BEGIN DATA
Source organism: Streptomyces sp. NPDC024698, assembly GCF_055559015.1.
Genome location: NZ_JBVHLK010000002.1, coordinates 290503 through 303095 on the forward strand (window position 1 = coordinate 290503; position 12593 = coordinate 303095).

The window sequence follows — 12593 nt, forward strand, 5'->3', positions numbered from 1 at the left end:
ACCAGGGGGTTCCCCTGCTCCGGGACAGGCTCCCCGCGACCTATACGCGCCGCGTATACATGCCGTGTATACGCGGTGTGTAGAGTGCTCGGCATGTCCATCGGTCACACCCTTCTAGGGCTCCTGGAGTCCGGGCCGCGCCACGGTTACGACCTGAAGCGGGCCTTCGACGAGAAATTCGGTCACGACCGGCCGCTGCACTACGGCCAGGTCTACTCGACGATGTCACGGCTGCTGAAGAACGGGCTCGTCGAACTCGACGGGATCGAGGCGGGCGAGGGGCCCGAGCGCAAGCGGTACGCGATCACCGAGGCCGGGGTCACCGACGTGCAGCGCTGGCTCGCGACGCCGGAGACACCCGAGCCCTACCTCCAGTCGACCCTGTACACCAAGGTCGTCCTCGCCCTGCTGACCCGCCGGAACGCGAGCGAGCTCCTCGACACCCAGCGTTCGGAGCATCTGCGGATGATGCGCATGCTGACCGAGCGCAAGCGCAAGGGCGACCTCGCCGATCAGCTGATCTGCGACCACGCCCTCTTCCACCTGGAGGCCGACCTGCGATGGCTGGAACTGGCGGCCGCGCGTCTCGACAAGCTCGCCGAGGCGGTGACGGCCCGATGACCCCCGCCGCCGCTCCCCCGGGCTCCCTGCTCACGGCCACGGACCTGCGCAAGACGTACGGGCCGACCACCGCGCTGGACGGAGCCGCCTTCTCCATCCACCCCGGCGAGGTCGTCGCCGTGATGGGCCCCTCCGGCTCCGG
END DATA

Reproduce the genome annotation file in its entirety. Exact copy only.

Source organism: Streptomyces sp. NPDC024698, assembly GCF_055559015.1.
Genome location: NZ_JBVHLK010000002.1, coordinates 290503 through 303095 on the forward strand (window position 1 = coordinate 290503; position 12593 = coordinate 303095).

The window sequence follows — 12593 nt, forward strand, 5'->3', positions numbered from 1 at the left end:
ACCAGGGGGTTCCCCTGCTCCGGGACAGGCTCCCCGCGACCTATACGCGCCGCGTATACATGCCGTGTATACGCGGTGTGTAGAGTGCTCGGCATGTCCATCGGTCACACCCTTCTAGGGCTCCTGGAGTCCGGGCCGCGCCACGGTTACGACCTGAAGCGGGCCTTCGACGAGAAATTCGGTCACGACCGGCCGCTGCACTACGGCCAGGTCTACTCGACGATGTCACGGCTGCTGAAGAACGGGCTCGTCGAACTCGACGGGATCGAGGCGGGCGAGGGGCCCGAGCGCAAGCGGTACGCGATCACCGAGGCCGGGGTCACCGACGTGCAGCGCTGGCTCGCGACGCCGGAGACACCCGAGCCCTACCTCCAGTCGACCCTGTACACCAAGGTCGTCCTCGCCCTGCTGACCCGCCGGAACGCGAGCGAGCTCCTCGACACCCAGCGTTCGGAGCATCTGCGGATGATGCGCATGCTGACCGAGCGCAAGCGCAAGGGCGACCTCGCCGATCAGCTGATCTGCGACCACGCCCTCTTCCACCTGGAGGCCGACCTGCGATGGCTGGAACTGGCGGCCGCGCGTCTCGACAAGCTCGCCGAGGCGGTGACGGCCCGATGACCCCCGCCGCCGCTCCCCCGGGCTCCCTGCTCACGGCCACGGACCTGCGCAAGACGTACGGGCCGACCACCGCGCTGGACGGAGCCGCCTTCTCCATCCACCCCGGCGAGGTCGTCGCCGTGATGGGCCCCTCCGGCTCCGG